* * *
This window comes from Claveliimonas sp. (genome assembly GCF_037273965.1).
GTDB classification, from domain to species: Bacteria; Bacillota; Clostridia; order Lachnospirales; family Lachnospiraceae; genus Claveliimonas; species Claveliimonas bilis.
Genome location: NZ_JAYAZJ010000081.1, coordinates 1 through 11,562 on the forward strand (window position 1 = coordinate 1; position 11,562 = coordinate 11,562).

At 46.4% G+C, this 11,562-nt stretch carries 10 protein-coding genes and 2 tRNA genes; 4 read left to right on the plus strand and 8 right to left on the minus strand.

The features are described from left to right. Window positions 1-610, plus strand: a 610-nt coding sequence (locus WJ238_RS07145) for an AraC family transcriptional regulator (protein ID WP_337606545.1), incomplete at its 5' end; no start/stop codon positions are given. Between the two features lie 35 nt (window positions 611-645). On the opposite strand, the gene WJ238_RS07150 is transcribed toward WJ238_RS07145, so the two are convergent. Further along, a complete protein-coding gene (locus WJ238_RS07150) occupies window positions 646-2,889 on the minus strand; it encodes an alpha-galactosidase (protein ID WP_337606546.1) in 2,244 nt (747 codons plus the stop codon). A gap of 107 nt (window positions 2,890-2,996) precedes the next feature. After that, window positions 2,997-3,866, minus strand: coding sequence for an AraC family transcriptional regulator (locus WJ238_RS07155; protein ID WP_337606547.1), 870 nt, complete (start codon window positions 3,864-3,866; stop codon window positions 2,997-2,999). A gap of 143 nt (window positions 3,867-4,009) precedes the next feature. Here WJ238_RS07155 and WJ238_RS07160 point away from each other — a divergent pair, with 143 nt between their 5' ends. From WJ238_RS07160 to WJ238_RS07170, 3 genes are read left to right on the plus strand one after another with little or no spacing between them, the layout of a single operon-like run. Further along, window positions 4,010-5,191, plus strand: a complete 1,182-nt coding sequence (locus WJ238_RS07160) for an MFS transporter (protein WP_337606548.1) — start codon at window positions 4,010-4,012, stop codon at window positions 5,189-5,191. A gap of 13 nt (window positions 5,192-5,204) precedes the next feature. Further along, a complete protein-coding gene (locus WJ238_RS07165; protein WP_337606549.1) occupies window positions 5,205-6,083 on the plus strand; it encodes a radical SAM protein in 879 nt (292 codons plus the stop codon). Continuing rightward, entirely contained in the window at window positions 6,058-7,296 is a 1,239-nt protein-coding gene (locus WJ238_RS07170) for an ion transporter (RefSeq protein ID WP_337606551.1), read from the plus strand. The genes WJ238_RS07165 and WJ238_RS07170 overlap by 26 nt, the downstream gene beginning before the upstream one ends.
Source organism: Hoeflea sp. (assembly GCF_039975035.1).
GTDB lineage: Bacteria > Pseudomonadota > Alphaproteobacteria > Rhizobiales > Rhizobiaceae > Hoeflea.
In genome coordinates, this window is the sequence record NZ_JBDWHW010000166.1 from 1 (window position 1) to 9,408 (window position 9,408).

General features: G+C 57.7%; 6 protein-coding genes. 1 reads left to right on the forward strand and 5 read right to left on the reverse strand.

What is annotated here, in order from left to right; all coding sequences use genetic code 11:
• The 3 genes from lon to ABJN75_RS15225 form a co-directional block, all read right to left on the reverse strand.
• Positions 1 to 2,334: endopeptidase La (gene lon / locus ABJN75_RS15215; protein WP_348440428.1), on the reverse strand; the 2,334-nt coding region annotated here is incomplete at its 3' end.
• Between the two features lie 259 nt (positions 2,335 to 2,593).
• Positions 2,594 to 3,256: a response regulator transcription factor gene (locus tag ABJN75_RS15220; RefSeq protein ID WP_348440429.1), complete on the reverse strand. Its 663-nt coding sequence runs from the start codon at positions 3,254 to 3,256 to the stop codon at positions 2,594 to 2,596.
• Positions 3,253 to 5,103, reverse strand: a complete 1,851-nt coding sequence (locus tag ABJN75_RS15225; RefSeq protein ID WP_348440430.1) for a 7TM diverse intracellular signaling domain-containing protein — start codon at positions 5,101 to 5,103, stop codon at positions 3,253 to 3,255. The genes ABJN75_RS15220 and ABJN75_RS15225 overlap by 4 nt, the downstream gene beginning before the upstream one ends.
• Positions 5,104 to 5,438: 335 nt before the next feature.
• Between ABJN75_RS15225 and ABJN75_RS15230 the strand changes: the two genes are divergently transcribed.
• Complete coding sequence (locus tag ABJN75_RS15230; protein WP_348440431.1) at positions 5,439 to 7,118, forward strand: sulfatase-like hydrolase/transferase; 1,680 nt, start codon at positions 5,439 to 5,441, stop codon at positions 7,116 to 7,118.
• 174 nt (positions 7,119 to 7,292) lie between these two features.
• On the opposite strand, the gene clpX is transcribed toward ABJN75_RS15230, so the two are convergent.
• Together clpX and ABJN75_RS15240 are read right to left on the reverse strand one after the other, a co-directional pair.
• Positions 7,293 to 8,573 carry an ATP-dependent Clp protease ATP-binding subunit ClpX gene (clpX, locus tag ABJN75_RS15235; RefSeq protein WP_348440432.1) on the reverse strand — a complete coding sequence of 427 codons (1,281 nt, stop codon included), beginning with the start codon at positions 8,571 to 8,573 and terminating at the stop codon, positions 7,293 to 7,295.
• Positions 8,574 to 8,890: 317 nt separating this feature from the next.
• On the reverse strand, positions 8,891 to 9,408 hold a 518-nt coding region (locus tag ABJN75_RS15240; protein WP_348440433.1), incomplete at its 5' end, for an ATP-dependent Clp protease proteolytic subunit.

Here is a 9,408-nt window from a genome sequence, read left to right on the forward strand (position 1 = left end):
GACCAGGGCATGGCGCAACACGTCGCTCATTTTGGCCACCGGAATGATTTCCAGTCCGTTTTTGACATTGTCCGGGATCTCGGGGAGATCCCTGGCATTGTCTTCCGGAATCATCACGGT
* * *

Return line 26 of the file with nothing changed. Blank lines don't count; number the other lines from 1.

GACCAGGGCATGGCGCAACACGTCGCTCATTTTGGCCACCGGAATGATTTCCAGTCCGTTTTTGACATTGTCCGGGATCTCGGGGAGATCCCTGGCATTGTCTTCCGGAATCATCACGGT